Previously: Finding asthma outbreaks using Twitter: How social media can improve disease detectionAdvice for young doctors: Embrace TwitterTwitter 101 for patientsBertalan Meskó discusses how mobile technologies can improve the delivery of health care and What to think about when using social media for health information

In the News, Media, Science

Science enthusiasts flock to #IAmAScientistBecause and #BeyondMarieCurie on Twitter

Science enthusiasts flock to #IAmAScientistBecause and #BeyondMarieCurie on Twitter

iamascientistbecause tweet - smallRecently, a friend of mine commented that scientists “don’t use Twitter much.” The statement may have been true in the past, but as evidenced by #IAmAScientistBecause and #BeyondMarieCurie, scientists and science enthusiasts are now driving some trending topics on Twitter.

Yesterday, a story on Nature.com explained how these two popular hashtags have encouraged scientists to speak out. The first was created by the NatureCareers team in summer 2014, and the hashtag’s popularity suddenly increased earlier this week after Jon Tennant (@Protohedgehog), a graduate student studying paleontology at Imperial College London, shared the hashtag with his 6,000 some followers on Twitter. By Tuesday, the hashtag was trending on Twitter.

The resulting flood of tweets rallied scientists like epidemiologist Chelsea Polis, PhD, (@cbpolis) who told Nature.com she spent a day following the IAmAScientistBecause Twitter campaign online. “Despite all of the negatives, there’s so much that’s beautiful about science,” Polis said.

Meanwhile, a separate empowering conversation began when science editor Melissa Vaught (@biochembelle) tweeted about Rachel Swaby’s (@rachelswaby) Wired.com story on scientific achievements made by women. In her story, Swaby states that one woman tends to dominate conversations of female scientists and that we need to open our eyes to the many contributions other female scientists have made, and are making, to science:

Today if you ask someone to name a woman scientist, the first and only name they’ll offer is Marie Curie. It’s one of the biggest obstacles to better representation of women in science and technology, and it’s time to cut it out. Stop talking about Marie Curie; she wouldn’t have wanted things this way.

Vaught told Nature.com that she created #BeyondMarieCurie as a response to Swaby’s article because “we need diverse stories of women in science.”

As I scrolled through the hundreds of Tweets aggregated by the two hashtags one post in particular stood out. As shown above, chemist Carina Jensen, PhD, (@Chem_Monkey) tweeted, “IAmAScientistBecause a professor said women don’t do well in Chemistry. I proved him wrong.” For me, this unites the sentiments of the two hashtags beautifully.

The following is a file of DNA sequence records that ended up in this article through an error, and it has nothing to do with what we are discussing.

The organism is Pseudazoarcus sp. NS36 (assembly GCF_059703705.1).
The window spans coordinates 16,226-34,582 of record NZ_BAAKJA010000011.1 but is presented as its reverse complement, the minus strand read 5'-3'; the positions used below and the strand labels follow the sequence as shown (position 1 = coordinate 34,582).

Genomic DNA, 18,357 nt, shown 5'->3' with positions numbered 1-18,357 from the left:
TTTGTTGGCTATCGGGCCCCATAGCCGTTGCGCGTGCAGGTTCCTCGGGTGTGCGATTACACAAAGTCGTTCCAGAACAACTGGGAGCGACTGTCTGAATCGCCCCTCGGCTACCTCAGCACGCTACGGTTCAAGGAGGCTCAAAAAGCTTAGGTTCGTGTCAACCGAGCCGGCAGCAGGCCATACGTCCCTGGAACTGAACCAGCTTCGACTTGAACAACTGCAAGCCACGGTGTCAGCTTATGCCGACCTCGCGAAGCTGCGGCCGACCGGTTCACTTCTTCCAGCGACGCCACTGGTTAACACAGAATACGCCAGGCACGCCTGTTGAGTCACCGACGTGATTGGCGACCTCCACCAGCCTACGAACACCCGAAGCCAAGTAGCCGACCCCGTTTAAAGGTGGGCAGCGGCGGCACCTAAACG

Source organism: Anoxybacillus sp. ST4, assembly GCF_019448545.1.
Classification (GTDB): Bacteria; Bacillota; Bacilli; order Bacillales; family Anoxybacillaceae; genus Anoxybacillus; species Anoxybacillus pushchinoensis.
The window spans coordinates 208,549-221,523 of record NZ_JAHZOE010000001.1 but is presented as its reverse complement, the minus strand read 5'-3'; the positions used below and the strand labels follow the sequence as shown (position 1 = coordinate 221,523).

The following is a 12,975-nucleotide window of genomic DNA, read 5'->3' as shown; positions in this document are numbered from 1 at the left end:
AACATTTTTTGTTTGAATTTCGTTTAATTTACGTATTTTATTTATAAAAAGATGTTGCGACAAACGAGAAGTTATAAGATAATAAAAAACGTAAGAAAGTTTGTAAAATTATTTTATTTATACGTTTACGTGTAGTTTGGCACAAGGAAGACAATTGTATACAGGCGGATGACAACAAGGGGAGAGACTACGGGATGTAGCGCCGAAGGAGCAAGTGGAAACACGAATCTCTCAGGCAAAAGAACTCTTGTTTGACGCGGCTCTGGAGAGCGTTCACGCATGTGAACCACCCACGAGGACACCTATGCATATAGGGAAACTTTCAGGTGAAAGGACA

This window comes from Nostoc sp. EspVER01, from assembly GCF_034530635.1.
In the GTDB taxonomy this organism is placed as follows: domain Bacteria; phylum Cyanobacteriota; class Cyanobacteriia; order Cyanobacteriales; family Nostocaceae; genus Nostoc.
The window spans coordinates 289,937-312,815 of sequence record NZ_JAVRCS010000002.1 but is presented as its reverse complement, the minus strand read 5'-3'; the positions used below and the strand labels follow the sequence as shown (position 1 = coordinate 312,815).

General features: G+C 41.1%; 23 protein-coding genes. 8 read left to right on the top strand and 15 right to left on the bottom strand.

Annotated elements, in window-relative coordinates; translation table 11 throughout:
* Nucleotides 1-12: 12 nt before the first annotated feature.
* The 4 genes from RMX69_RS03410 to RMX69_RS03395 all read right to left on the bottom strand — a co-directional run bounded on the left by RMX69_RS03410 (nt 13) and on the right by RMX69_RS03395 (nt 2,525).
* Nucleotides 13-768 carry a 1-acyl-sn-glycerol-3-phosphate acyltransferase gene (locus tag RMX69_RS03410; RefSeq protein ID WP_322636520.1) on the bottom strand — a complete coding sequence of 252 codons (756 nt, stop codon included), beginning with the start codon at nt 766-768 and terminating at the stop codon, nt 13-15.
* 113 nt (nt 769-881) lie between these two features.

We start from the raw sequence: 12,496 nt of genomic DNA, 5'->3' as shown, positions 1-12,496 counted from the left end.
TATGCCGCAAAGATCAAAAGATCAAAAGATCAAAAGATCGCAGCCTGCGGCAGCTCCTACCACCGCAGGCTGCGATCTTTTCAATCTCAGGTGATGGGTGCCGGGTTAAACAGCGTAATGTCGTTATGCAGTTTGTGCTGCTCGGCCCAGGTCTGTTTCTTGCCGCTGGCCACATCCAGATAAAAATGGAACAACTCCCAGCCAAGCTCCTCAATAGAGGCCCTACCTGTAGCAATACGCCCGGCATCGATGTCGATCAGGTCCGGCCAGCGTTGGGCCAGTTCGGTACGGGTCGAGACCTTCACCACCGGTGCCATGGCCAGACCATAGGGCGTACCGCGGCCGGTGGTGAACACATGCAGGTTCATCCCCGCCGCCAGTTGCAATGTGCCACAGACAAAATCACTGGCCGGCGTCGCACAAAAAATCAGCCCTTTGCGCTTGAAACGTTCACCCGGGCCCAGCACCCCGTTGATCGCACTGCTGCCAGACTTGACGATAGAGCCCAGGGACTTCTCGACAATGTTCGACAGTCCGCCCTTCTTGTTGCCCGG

Previously: The power of social media: How one man uses it to help amputees get prostheticsA day in the lab: Stanford scientists share their stories, what fuels their workChipping away at stereotypes about older women and science, one story at a timeWhat’s holding women in the sciences back? and Women in science: A rare breed

Addiction, Media, Medicine and Society, Mental Health, Technology

Patient tells how social media helped her overcome the “shame” of her eating disorder

Patient tells how social media helped her overcome the "shame" of her eating disorder

3375657138_d025fc4092_bMany of us turn to our friends and families for encouragement when times are tough. So it’s no wonder that social media sites have also become important sources of emotional support for people with illnesses.

Recently, a story over on MindBodyGreen highlighted how one woman used Facebook as a tool to help her overcome the shame and deception that hampered her recovery from her eating disorder. As Lindsey Hall explains:

Two months into rehab, I was still struggling with letting go of the games of my eating disorder. Transitioning from in-patient to out, I’d been rapidly finding myself falling backwards instead of forwards.

Here I was, 24 years old, still living some days bagel by bagel, still opening the door to deception, and guilt and shame. I knew on some level that admitting to my eating disorder on social media would be a way for me to stop the show. I knew I needed to own this struggle in order to own all of myself, and to continue on my journey learning the art of self-acceptance.

As Hall describes in the story, her decision to make her eating disorder public on Facebook was a leap of faith with no guarantee that it was the right thing to do:

I’ll never really know what drove me to write that Facebook status, but I posted it anyway to the open arms of nearly 2,500 “friends” and family, to people that had met me once at a bar or sat next to on a plane. Having lived so long behind a smoke screen, I was ready to expose myself. I needed to feel bare, even while broken, in order to be able to clean my slate, and start from scratch in reconstructing my life.

The feedback Hall received from her gutsy post on Facebook and the subsequent blog posts and stories about her eating disorder haven’t always been positive, but as Hall explains, that wasn’t that point. Hall’s eating disorder is public information now, and this new level of accountability has helped her keep her eating habits on track.

Previously: Incorporating the family in helping teens overcome eating disordersA growing consensus for revamping anorexia nervosa treatmentPossible predictors of longer-term recovery from eating disordersGrieving on Facebook: A personal story and How patients use social media to foster support systems, connect with physicians
Photo by .craig

Media, Medical Education, Medicine and Society, Research, Stanford News

Anthropologist discusses Wikipedia’s implications for health information

Anthropologist discusses Wikipedia's implications for health information

pid_24010Many of us turn to Wikipedia for quick answers to medical questions: What’s an amniocentesis, or what’s the difference between autism and Asperger’s?